Happy Earth Day! What a better way to begin an article than with a mini history lesson on how this special day came to be. Let us go back in time and see just how Earth Day all started, shall we. Earth Day began in the 1960's, when a small but active group of scientists and environmentalists became increasingly concerned that pesticides, sewage, industrial pollutants, and dramatic events, such as the 1969 Cuyahoga River fire in Cleveland, Ohio, were polluting the air, water, and the environment, as well as threatening the Earth. Concerned about the health of the environment and the apparent lack of attention by the US government, Senator Gaylord Nelson of Wisconsin convinced President John F. Kennedy to go on a 11-state conservation tour. Unfortunately, not even the President's passionate pleas were enough to bring the environment into political spotlight.
Senator Nelson didn't give up. He kept pursuing the cause, speaking to audiences throughout the country over the next few years. In 1969, he decided to organize a protest on behalf of the environment, with the help of a good friend by the name of Denis Hayes, a Harvard Law School student and fellow environmental activist.
On April 22, 1970, over 20 million people gathered across the country to show their support for the environment on the very first Earth Day. The events were larger than any protest occurring at the time. In New York City alone, 10,000 people gathered for concerts, lectures, and rallies. More than 2,000 colleges and universities switched their ongoing anti-war protests to join in pro-Earth celebrations. It was a big day for everyone! Even Congress recessed for the day. Earth Day was created with putting environmental issues on the political map and launching the environmental movement in the United States.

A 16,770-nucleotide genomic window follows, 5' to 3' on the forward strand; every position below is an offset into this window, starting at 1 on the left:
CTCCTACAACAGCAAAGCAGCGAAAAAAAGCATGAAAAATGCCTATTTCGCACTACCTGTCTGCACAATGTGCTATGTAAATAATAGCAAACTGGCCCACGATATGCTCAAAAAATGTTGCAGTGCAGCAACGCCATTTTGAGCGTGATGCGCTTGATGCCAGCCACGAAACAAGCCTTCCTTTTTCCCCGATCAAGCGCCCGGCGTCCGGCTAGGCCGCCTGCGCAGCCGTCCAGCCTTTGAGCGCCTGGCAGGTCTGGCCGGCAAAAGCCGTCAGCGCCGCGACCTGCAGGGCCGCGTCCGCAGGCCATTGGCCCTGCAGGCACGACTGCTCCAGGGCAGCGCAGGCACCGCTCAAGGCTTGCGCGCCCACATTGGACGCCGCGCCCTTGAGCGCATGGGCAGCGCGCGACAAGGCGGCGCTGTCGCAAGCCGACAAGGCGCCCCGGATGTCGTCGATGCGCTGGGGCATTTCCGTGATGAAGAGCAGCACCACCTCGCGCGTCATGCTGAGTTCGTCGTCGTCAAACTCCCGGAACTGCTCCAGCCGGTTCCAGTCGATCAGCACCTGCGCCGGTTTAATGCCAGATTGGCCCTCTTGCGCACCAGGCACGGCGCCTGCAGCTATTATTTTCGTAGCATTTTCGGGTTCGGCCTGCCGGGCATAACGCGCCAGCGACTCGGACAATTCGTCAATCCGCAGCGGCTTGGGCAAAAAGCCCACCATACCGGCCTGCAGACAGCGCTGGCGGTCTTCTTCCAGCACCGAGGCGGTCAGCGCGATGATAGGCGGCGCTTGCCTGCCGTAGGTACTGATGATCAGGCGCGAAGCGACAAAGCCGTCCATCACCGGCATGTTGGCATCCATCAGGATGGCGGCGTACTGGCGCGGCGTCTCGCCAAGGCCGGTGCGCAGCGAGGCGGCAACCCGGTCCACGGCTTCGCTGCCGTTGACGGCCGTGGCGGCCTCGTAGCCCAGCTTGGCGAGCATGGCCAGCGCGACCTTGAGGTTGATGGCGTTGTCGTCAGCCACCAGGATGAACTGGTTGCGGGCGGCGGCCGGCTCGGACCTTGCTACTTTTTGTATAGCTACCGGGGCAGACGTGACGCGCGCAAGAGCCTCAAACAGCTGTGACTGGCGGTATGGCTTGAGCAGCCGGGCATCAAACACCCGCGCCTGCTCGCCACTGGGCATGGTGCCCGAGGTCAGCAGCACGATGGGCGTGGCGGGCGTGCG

Many things came to light the day Earth Day became a global event in the 90's. Not only did it gain supporters worldwide with the help of the Internet, and people passionate about the cause, but it also created a widespread awareness for environmental issues that established several governmental initiatives, like the EPA created by President Nixon in 1970, and later the Endangered Species Act of 1973, which focused on protecting threatened animals around the world.
That is how it all began.... with a small group of passionate individuals focused on making a difference in the world. "Never doubt that a small group of thoughtful, committed citizens can change the world; indeed, it's the only thing that ever does" -Margaret Mead
Despite the great progress that has been made since the first Earth Day, environmentalists, still need your help and ongoing support to protect and preserve the planet, and its creatures. There are so many ways to get involved this Earth Day. Attend a local Earth Day event, create or join a petition, write to your elected official, strive to live a more sustainable lifestyle, plant a tree, donate to a cause- a nonprofit of your choice- on topics related to the environment, preservation of endangered species, habitat conservation, species protection, etc. or simply a cause that is important to you.
Every little action counts. Be a Hero and together let's make a difference in the world. What are you going to do this Earth Day?